Improvement was seen in the total OPTION score for U.S. graduates, with the most significant improvement in the U.S. graduate residents’ ability to discuss pros and cons and elicit a decision. Improvement was also seen in the areas of listing options and discussing patients’ expectations and concerns, but, perhaps because of the limited number of recordings available, this improvement did not reach statistical significance.
Interestingly, the five IMG residents in this study did not demonstrate improvement in SDM skills despite improvement in knowledge, confidence, and importance. Although investigating a difference between U.S. and IMG residents was not a focus of this pilot, there are some potential explanations for this anecdotal difference. First, there is great variability in communication training in foreign medical schools, with limited training in skills such as patient-centered communication and motivational interviewing.30,31 Second, there is cultural variation in medical decision making, with many cultures taking a more physician-centered approach. Third, the patient-centered focus of SDM may be particularly challenging for IMG residents.32 Given these well-described differences, future work is required to better understand whether there are unique educational needs for this residency population in the area of SDM and patient-centered communication.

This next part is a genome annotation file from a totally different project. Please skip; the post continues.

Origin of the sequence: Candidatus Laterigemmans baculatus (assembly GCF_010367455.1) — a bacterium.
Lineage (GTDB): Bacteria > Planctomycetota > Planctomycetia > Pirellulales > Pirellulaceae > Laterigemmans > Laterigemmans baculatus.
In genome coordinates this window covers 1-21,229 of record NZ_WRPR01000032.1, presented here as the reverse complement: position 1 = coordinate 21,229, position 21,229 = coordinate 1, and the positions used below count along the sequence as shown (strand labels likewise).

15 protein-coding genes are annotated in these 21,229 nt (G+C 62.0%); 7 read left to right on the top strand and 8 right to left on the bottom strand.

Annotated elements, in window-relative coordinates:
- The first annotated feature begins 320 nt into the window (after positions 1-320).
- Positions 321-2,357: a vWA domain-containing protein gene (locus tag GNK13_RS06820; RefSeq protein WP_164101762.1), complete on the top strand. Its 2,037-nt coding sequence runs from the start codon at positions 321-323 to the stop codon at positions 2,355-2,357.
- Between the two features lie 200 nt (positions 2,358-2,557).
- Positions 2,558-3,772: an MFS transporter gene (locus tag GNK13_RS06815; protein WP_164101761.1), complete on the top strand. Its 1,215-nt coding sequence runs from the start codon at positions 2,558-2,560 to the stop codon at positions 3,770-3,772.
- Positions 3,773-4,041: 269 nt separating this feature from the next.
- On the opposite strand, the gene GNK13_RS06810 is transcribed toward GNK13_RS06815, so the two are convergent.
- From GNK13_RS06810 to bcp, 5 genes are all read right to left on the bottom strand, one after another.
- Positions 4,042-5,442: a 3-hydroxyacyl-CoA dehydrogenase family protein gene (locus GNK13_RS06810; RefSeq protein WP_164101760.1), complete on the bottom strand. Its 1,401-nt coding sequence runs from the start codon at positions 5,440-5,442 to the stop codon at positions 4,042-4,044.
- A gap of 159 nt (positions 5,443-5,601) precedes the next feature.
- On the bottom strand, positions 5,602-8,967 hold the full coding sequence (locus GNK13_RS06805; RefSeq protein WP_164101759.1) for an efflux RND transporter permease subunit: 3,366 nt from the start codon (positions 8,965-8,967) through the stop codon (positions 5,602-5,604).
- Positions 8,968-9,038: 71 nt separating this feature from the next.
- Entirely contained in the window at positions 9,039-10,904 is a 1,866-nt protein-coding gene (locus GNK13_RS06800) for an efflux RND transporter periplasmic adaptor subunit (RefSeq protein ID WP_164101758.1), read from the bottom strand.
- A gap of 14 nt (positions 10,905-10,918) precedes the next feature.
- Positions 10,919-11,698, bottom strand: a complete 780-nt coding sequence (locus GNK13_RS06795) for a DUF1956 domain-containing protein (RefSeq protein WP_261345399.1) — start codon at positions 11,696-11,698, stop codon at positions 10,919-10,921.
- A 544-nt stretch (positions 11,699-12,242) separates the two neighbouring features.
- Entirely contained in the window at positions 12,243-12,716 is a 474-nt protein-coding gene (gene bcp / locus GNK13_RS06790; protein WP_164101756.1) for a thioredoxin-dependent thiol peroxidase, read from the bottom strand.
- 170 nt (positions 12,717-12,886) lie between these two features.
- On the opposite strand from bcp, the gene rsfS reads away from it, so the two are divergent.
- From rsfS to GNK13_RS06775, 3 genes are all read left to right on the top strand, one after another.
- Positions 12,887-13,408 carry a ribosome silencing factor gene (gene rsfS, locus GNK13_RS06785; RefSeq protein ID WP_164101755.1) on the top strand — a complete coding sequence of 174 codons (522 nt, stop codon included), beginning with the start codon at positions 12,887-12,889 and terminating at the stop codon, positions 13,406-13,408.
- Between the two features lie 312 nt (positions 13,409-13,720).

The results of our pilot study should be interpreted with the following limitations in mind. First, because it was a single-institution study, generalizability may be limited. The total number of clinical audio records available for study was small, and not all residents who participated in the curriculum provided a recording. We suspect that although not formally investigated, the low number of recordings was due to the complex logistics involved with recording in clinic. Also, while VA-based residents were invited to participate in the curriculum and the formative feedback aspects of evaluation, we were not permitted to include clinical recordings from the VA in the evaluation of the curriculum for research purposes. There may be some selection bias in the residents who turned in recordings and in the patient encounters chosen to record. To minimize this patient selection bias, we asked residents to record multiple encounters in hopes that we would receive a more accurate depiction of individual communication skills. Finally, though we were able to demonstrate short-term improvement in residents’ knowledge, attitudes, and communication skills regarding SDM, further study is required to assess the long-term impact of our curriculum.